Hearing Better This Holiday Season

The Better Hearing Institute (BHI) is urging families across America to keep loved ones with hearing loss close this holiday season by encouraging them to get their hearing checked and to have any hearing loss properly treated. By visiting www.hearingcheck.org, family members can use a simple, interactive screening tool to check their hearing in the comfort and privacy of their own homes. Or families can check their hearing together during holiday gatherings as a way to offer support.

"The holiday season is meant to be a time of thanks, celebration, and joy," says Sergei Kochkin, Ph.D. Executive Director of the Better Hearing Institute. "But for many people, it is a time of year when unaddressed hearing loss can cause them to feel particularly isolated and depressed. Even when surrounded by loved ones a family member's impaired ability to hear and actively participate in conversation cuts them off. Oftentimes, they are left with a sense of sadness, inadequacy, and emotional isolation. This is especially true when the hearing loss is either unrecognized or is being 'hidden' by the family member with hearing loss."

Hearing loss is one of the most commonly unaddressed health conditions in America today, and affects more than 31.5 million Americans. Sixty-five percent are below retirement age. When left untreated, hearing loss can lead to isolation and depression-a health issue that is already prevalent during the holiday season and may likely be more widespread this year given the added financial worries that many Americans are currently facing.

So this year, be especially vigilant if you see that Uncle Fred is quiet at Thanksgiving or other holiday dinners. Maybe he can't hear you and needs your help in bringing him close to the family again.

Signs and symptoms of hearing loss include not being able to hear well in a crowded room or restaurant, having trouble hearing children and women, keeping the television or radio turned up to a high volume, needing to ask family and friends to repeat what they're saying, or experiencing ringing in the ears.

"When a family member experiences unaddressed hearing loss, it silently erodes the loved one's quality of life-undermining family relationships, interfering with short-term memory, and creeping into virtually every aspect of daily living," says Kochkin. "The good news is there are solutions to help loved ones with hearing loss regain the gift of sound so they don't need to draw back in silence. Hearing loss can be easily diagnosed, and there are modern-day solutions that can help people hear better."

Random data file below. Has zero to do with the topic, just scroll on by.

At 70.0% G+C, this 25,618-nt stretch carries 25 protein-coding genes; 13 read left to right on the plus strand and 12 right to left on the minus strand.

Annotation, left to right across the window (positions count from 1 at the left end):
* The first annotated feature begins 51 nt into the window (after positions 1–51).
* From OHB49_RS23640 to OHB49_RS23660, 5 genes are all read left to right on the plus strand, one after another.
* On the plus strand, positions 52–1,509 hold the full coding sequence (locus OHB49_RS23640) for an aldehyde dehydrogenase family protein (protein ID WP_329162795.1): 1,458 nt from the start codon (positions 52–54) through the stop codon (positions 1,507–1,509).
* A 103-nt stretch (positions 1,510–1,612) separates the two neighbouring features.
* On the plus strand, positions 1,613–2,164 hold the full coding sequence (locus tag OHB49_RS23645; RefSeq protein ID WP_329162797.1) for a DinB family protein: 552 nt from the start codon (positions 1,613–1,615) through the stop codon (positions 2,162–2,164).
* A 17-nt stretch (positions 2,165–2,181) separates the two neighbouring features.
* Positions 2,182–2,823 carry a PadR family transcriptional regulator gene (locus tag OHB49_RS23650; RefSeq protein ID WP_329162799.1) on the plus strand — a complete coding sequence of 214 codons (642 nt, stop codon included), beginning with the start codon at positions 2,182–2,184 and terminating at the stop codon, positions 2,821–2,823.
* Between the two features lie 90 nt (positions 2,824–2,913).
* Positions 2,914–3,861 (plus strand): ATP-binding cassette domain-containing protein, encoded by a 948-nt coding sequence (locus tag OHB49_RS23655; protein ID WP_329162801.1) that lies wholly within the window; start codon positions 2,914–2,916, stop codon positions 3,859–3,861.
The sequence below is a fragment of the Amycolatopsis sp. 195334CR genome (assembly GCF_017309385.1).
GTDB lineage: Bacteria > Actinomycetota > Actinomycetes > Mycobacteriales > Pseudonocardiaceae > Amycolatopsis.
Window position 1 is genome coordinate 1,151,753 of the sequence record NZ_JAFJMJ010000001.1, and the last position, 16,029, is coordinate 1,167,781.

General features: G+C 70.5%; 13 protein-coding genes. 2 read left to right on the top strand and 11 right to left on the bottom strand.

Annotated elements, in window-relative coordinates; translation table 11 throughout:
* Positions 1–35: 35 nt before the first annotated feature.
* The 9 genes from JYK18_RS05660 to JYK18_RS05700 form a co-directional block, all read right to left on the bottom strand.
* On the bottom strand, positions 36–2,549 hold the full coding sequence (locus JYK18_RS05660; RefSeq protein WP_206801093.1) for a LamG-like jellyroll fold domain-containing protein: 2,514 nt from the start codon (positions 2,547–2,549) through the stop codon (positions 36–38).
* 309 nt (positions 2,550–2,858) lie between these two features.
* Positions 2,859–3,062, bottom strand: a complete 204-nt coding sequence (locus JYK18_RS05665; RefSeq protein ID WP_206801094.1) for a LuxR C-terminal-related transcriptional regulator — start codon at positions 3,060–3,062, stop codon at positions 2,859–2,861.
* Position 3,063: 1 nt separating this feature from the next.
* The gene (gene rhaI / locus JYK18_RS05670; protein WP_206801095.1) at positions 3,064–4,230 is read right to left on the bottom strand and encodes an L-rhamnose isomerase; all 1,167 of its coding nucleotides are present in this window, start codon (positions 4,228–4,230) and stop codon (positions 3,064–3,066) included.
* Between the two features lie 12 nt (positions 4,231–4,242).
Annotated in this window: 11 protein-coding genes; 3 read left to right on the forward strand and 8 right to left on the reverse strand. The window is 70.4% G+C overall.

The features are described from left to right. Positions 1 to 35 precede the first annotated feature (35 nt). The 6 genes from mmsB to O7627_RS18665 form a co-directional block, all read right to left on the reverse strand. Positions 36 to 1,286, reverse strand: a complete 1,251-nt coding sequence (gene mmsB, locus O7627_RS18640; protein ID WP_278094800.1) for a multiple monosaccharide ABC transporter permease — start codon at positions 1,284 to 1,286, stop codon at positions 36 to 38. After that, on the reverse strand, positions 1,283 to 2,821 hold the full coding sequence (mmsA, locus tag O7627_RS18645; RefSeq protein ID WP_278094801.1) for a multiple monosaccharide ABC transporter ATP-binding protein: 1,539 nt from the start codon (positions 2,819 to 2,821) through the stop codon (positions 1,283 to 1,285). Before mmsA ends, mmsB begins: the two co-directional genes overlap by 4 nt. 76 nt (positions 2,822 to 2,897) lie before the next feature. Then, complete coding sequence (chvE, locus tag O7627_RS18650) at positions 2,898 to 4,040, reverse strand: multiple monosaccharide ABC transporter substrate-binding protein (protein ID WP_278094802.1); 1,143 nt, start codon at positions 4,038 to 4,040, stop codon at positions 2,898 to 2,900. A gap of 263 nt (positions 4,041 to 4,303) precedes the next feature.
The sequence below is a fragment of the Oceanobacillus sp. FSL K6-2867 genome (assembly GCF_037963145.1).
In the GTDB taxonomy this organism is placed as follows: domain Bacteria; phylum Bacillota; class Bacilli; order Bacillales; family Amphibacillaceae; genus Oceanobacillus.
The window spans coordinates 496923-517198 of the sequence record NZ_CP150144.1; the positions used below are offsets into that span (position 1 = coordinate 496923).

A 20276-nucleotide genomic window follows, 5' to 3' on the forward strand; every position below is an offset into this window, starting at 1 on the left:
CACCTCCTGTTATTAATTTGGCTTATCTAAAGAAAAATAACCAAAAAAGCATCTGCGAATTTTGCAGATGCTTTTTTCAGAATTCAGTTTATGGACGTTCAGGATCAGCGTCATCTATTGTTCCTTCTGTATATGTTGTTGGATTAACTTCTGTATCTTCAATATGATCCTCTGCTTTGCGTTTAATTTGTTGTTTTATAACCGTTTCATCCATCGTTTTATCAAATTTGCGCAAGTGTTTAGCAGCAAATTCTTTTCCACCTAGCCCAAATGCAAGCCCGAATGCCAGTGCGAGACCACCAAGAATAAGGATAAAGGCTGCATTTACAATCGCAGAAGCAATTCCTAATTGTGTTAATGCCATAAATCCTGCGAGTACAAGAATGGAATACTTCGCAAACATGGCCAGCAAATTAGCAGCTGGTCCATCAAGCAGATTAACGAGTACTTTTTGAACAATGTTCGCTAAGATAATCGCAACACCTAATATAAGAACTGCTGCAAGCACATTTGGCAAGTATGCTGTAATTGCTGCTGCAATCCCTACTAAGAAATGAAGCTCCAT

If someone you love is experiencing hearing loss, try these tips to help them feel included in your upcoming holiday celebrations:

  • Keep the volume on the music and television down. Background noise makes it difficult for people with even mild-and sometimes undetected-hearing loss follow the conversation.
  • Try to talk to your loved one from the side that he or she hears best.
  • Face the person when you are talking to them, and keep your hands away from your face.
  • Speak clearly and not too fast. Remember not to talk loudly or shout.
  • Write a sincere, loving letter before a big holiday family dinner or get-together, or suggest that your loved one write one, to remind folks about the need to speak clearly, one at a time, and to use effective communication strategies, such as repeating then rephrasing when your loved one doesn't understand them.
  • If you plan to host a holiday dinner or party, consider leaving the dishes and silverware in the china closet. Instead, use holiday-themed paper plates and plastic cutlery. This will cut down dramatically on the noise from cutlery clattering on plates.

If you and your loved one with hearing loss are traveling during the holidays, you might consider these tips as well:

  • Offer to drive so your loved one doesn't have to concentrate on heavy holiday traffic while trying to converse.
  • If flying alone, encourage your loved one to let the flight attendants know that he or she has a hearing loss. Even with perfect hearing, it can be a challenge to hear at the ticket counter, security checkpoint, and gate. Airlines are required by the Department of Transportation to accommodate requests for meet and assist services for individuals with hearing loss. Difficulty hearing in-flight and other announcements about boarding information, connections, and gate changes can seriously jeopardize a person's success in having a safe and hassle-free trip.

"Most important, if someone you love appears to have a hearing loss, encourage them to get a hearing screening," Kochkin urges. "Many people decide to get their hearing checked because someone they love suggested it and provided support. And now, with the interactive tool available at www.hearingcheck.org, family members can more easily take that first, critical step in reclaiming their hearing, quality of life, and relationships. What better gift can you give this holiday season?


Content provided by the Better Hearing Institute.  Founded in 1973, BHI is a not-for-profit educational organization whose mission is to educate the public and medical profession about hearing loss, its treatment and prevention. To receive a free copy of BHI's 28 page booklet "Your Guide to Better Hearing," visit its website at www.betterhearing.org or call the Better Hearing Institute hotline at 1-800-EAR-WELL. Visit www.hearingaidtaxcredit.org for information on The Hearing Aid Tax Credit (H.R. 2329 and S. 1410)-legislation that would provide a $500 tax credit per hearing aid, available once every 5 years, for dependents and for those aged 55 and older.